Kashmir over the years has been presented as an internal issue or merely a ‘law and order’ situation in the international forums by the Indian State. Historically, whenever people in Kashmir have demanded their rights, agencies of the Indian State have responded by trampling over more rights. The latest developing trend is that of the the pop-up war rooms. The big Indian media houses, and the analysts, from a distance, declare people on the streets as gullible individuals who are just puppets and work based on the whims of Pakistan.
These experts on Kashmir have forgotten their history. They have forgotten the fact that Kashmir has seen such unrest in the past. An armed struggle has been going on since the late 1980s. Before 2016, civilian unrests had also taken place in 2008 and 2010.
In war-torn Kashmir, the anger against the State terror has taken the form of a gigantic undercurrent, which needed a reason to erupt, and Burhan’s killing was just that one reason. One has to understand that when peaceful struggles are not provided space, a more violent form of struggle is inevitable. Kashmir has always been a dangerous place for those who dissent, those who contest or are perceived to contest the legal sovereignty of India. The dissent may be in the form of throwing stones at police and military agencies of the State or mourning the death of a local militant.
The successive uprisings of 2008 and 2010 and the direct confrontations with the police and the Army have detached the element of fear and changed the dynamics of the politics surrounding the area. It has created a sense of solidarity with the local armed struggle among the new generation. Some of the unarmed youth are even willing to put their lives at stake to give the escape route to fighters trapped in encounters. In Southern Kashmir, whenever armed rebels are trapped anywhere; some people risk their own lives to help the fighters flee from the anti-militant operations conducted by the Indian forces. There have been a number of events since 2010 when Indian forces opened fire on civilians. One civilian was killed last month in an encounter. There is a sense of deep alienation and a disbelief in the credibility of a political process, which has non-serious players at the state and local level.
The civilian uprisings of 2008 and 2010 saw a shift of the conflict to a new generation. The demonstrations saw the participation of millions of unarmed civilians. The responses to the civilian uprisings were intense crackdowns against the people who were leading or actively participating in these rallies. Draconian laws were used to book people and even juveniles. According to a report by the Human Rights Law Network, more than 700 minors have been booked under the PSA since March 2013. The agencies of the State killed and maimed people, irrespective of age and gender, choked all the voices of dissent, crushing the space for a political solution. The denial of a space and an ear to political aspirations, using immense force, has given rise to a parallel violent uprising and young men in their late 20s or early 30s took the lead this time.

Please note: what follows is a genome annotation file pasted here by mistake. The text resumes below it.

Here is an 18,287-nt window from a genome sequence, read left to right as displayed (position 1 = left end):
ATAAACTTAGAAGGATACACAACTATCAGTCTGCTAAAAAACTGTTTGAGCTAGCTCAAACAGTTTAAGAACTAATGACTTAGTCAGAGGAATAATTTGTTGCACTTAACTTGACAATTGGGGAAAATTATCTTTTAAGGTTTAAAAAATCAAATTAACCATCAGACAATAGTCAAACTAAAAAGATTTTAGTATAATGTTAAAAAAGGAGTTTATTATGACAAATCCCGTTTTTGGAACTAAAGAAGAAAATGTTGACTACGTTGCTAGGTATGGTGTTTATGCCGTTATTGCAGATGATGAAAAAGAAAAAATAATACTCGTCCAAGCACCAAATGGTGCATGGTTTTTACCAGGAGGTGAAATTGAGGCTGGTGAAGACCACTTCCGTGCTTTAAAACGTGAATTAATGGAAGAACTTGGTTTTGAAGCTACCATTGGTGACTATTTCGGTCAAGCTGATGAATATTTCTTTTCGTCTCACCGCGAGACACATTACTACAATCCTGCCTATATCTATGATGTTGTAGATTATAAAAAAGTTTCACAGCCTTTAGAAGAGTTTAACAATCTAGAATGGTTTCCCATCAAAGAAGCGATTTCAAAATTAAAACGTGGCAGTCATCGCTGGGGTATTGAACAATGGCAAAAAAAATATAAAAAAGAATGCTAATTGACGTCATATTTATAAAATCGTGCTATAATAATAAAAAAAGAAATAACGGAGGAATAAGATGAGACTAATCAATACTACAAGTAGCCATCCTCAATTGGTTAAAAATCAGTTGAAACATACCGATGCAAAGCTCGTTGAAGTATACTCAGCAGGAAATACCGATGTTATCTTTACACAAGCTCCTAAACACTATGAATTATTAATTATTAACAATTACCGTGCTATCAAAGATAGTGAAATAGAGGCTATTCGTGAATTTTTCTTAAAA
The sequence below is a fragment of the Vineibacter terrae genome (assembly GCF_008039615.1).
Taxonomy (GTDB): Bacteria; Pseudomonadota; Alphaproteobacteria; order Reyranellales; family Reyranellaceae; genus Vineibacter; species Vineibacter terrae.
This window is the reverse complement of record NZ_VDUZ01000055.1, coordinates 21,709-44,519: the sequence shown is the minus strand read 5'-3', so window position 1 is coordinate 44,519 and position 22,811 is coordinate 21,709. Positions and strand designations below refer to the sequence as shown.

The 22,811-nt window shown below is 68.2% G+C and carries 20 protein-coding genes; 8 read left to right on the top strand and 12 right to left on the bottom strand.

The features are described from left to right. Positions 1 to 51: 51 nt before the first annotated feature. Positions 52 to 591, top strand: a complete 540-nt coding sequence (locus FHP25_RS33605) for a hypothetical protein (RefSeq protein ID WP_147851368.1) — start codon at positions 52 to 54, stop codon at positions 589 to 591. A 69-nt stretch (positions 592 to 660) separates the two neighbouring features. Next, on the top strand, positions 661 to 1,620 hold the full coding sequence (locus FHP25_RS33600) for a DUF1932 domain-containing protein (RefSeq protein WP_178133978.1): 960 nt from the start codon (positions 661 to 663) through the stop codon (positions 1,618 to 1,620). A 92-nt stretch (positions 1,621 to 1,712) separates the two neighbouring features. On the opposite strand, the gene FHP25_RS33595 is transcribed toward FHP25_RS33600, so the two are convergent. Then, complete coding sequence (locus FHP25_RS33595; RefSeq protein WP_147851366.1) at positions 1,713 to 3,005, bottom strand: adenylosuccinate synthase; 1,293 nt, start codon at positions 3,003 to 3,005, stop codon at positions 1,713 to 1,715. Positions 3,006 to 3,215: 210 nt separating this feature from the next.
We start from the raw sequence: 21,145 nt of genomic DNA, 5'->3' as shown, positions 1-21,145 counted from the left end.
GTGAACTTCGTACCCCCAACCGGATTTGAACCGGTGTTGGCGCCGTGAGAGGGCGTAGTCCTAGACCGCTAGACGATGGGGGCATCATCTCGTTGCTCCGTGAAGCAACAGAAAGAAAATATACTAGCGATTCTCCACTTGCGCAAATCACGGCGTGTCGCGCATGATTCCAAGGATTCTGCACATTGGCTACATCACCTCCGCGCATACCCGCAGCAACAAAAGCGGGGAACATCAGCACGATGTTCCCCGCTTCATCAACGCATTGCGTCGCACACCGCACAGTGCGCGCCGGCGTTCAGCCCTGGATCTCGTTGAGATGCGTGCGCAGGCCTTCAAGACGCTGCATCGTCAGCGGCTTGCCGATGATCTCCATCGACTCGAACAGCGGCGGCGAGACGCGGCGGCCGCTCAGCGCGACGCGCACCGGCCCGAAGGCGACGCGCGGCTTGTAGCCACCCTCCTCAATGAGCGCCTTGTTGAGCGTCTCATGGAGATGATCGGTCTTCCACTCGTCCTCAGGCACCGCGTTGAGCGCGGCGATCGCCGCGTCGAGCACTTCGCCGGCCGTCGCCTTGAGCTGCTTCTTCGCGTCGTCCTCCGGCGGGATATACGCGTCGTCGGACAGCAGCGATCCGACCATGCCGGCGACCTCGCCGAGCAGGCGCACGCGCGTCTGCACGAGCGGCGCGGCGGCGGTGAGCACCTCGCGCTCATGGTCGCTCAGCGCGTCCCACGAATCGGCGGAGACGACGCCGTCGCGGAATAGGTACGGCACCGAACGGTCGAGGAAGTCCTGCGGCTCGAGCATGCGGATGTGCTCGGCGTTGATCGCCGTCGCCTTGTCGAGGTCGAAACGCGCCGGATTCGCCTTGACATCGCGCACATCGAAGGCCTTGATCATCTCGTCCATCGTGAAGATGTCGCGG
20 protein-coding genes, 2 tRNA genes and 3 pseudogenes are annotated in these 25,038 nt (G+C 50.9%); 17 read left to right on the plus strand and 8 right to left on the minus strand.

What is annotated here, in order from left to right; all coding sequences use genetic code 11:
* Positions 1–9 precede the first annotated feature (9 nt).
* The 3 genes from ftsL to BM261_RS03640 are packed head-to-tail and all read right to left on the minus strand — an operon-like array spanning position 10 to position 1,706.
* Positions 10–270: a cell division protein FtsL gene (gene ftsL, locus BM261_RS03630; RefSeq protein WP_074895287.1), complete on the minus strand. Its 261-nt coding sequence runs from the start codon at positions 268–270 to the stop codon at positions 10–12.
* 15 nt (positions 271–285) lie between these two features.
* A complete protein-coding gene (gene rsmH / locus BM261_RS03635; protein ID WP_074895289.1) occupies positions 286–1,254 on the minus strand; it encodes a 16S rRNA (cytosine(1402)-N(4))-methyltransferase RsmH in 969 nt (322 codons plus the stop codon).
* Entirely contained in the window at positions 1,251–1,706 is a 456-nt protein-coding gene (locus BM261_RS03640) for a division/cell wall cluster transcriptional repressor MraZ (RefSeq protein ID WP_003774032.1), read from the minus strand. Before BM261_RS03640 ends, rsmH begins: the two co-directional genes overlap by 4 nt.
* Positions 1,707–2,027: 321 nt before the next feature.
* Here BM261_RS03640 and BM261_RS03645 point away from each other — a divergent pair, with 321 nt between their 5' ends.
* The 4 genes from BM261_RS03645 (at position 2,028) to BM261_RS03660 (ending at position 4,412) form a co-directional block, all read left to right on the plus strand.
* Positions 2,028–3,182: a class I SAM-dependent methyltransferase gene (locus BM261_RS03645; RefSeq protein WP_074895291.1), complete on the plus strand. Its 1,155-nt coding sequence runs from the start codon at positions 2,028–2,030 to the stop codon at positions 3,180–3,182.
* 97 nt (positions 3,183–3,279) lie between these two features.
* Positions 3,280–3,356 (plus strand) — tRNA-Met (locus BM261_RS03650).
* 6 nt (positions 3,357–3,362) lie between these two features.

The rise of nationalistic politics in India and the decline of liberal policies can only lead to a path of direct confrontation, which is dangerous in any social and civilised setup. Moreover, the local ‘unholy alliance‘, people believe, has no agenda of an alliance at all. They failed to release political prisoners. The denial of space to a political and peaceful struggle has made a violent struggle inevitable.
The alternate modes of resistance that have developed due to a disbelief in the political system and the continuous failures of the political system to deliver must concern every individual. The belief here has been pinned against the wall creating more and more victims in the conflict. The sequence of events that has unfolded after the 2010 uprising has created a violent discourse. More and more young people have joined the militancy.
In 2016, the civilian uprising was again met with a similar response. After the killing of Burhan Wani, around 80 young people are said to have taken up arms. The new age militancy has created a romantic discourse and militancy is now glorified through videos and messages circulated through social media. These new age militants use social networking sites to circulate their aspirations and political message.
When the distrust amongst the civilian population against all the institutions of a system is mounting, it just erodes the credibility of that system. There is a high level of consensus amongst the intelligentsia of India, Pakistan and Kashmir that the Indian State has mishandled the political situation in Kashmir. The Indian State has to hear the genuine plea of the Kashmiri populace and get involved in political discussions, with not only the Kashmiri people. It should also take other sections into account, including the forces of resistance, to stop the situation from drifting into a state of complete anarchy.